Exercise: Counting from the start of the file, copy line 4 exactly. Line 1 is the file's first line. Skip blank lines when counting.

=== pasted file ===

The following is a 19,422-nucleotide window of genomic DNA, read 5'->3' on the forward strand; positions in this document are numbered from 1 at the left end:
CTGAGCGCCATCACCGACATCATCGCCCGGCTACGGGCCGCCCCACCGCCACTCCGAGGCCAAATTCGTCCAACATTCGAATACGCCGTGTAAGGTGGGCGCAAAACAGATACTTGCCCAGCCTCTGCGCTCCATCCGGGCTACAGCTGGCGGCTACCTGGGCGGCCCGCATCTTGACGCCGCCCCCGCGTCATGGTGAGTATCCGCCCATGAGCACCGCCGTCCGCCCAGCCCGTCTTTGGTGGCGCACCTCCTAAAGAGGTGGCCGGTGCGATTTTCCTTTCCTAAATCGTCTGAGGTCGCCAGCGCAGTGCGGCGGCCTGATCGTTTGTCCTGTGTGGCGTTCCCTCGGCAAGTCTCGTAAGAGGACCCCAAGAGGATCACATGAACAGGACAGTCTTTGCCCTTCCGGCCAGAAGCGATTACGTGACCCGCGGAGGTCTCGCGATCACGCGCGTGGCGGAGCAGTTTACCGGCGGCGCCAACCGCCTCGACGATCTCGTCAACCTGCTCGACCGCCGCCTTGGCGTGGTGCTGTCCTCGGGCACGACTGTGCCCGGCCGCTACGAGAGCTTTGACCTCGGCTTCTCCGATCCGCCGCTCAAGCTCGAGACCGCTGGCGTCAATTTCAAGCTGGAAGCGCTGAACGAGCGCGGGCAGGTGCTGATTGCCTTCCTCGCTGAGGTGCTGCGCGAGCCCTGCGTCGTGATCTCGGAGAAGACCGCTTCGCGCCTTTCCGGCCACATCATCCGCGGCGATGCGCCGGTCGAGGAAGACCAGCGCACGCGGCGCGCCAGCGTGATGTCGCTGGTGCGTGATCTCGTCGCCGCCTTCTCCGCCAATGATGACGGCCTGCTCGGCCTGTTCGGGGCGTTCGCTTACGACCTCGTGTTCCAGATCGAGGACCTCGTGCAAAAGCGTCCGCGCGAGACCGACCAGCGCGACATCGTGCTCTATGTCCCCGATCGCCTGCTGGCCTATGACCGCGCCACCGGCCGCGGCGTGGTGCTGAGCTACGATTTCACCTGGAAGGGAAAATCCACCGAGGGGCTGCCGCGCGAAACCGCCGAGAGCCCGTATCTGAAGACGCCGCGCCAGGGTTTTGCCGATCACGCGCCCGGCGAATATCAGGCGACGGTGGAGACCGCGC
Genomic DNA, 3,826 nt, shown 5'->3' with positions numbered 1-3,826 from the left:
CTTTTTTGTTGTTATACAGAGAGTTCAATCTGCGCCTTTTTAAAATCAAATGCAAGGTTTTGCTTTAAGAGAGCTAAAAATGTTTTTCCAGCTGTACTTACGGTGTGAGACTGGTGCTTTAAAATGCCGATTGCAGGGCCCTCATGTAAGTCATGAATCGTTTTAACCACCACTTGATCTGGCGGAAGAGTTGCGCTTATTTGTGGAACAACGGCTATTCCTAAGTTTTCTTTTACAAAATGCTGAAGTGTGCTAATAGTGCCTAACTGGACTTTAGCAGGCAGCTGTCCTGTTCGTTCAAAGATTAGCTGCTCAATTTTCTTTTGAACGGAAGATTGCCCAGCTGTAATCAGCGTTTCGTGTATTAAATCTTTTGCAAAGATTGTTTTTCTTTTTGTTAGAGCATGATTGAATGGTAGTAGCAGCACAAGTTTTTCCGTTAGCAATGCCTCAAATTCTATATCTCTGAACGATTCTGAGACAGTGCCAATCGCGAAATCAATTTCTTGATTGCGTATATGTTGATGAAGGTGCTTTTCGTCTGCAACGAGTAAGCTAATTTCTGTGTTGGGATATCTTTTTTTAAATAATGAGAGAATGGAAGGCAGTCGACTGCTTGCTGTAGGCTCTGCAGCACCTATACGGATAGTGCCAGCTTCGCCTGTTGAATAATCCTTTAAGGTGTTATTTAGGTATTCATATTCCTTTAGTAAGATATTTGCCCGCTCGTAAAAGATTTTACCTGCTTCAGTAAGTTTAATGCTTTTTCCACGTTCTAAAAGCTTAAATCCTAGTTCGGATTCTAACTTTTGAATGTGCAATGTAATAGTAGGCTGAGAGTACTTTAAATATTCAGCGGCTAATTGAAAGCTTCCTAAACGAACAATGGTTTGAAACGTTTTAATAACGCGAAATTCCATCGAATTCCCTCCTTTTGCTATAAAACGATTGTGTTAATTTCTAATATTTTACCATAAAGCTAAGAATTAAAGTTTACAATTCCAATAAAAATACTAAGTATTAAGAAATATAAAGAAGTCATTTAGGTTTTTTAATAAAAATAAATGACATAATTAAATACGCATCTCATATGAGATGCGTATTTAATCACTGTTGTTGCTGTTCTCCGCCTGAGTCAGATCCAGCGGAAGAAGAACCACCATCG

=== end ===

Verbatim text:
CTTTTTTGTTGTTATACAGAGAGTTCAATCTGCGCCTTTTTAAAATCAAATGCAAGGTTTTGCTTTAAGAGAGCTAAAAATGTTTTTCCAGCTGTACTTACGGTGTGAGACTGGTGCTTTAAAATGCCGATTGCAGGGCCCTCATGTAAGTCATGAATCGTTTTAACCACCACTTGATCTGGCGGAAGAGTTGCGCTTATTTGTGGAACAACGGCTATTCCTAAGTTTTCTTTTACAAAATGCTGAAGTGTGCTAATAGTGCCTAACTGGACTTTAGCAGGCAGCTGTCCTGTTCGTTCAAAGATTAGCTGCTCAATTTTCTTTTGAACGGAAGATTGCCCAGCTGTAATCAGCGTTTCGTGTATTAAATCTTTTGCAAAGATTGTTTTTCTTTTTGTTAGAGCATGATTGAATGGTAGTAGCAGCACAAGTTTTTCCGTTAGCAATGCCTCAAATTCTATATCTCTGAACGATTCTGAGACAGTGCCAATCGCGAAATCAATTTCTTGATTGCGTATATGTTGATGAAGGTGCTTTTCGTCTGCAACGAGTAAGCTAATTTCTGTGTTGGGATATCTTTTTTTAAATAATGAGAGAATGGAAGGCAGTCGACTGCTTGCTGTAGGCTCTGCAGCACCTATACGGATAGTGCCAGCTTCGCCTGTTGAATAATCCTTTAAGGTGTTATTTAGGTATTCATATTCCTTTAGTAAGATATTTGCCCGCTCGTAAAAGATTTTACCTGCTTCAGTAAGTTTAATGCTTTTTCCACGTTCTAAAAGCTTAAATCCTAGTTCGGATTCTAACTTTTGAATGTGCAATGTAATAGTAGGCTGAGAGTACTTTAAATATTCAGCGGCTAATTGAAAGCTTCCTAAACGAACAATGGTTTGAAACGTTTTAATAACGCGAAATTCCATCGAATTCCCTCCTTTTGCTATAAAACGATTGTGTTAATTTCTAATATTTTACCATAAAGCTAAGAATTAAAGTTTACAATTCCAATAAAAATACTAAGTATTAAGAAATATAAAGAAGTCATTTAGGTTTTTTAATAAAAATAAATGACATAATTAAATACGCATCTCATATGAGATGCGTATTTAATCACTGTTGTTGCTGTTCTCCGCCTGAGTCAGATCCAGCGGAAGAAGAACCACCATCG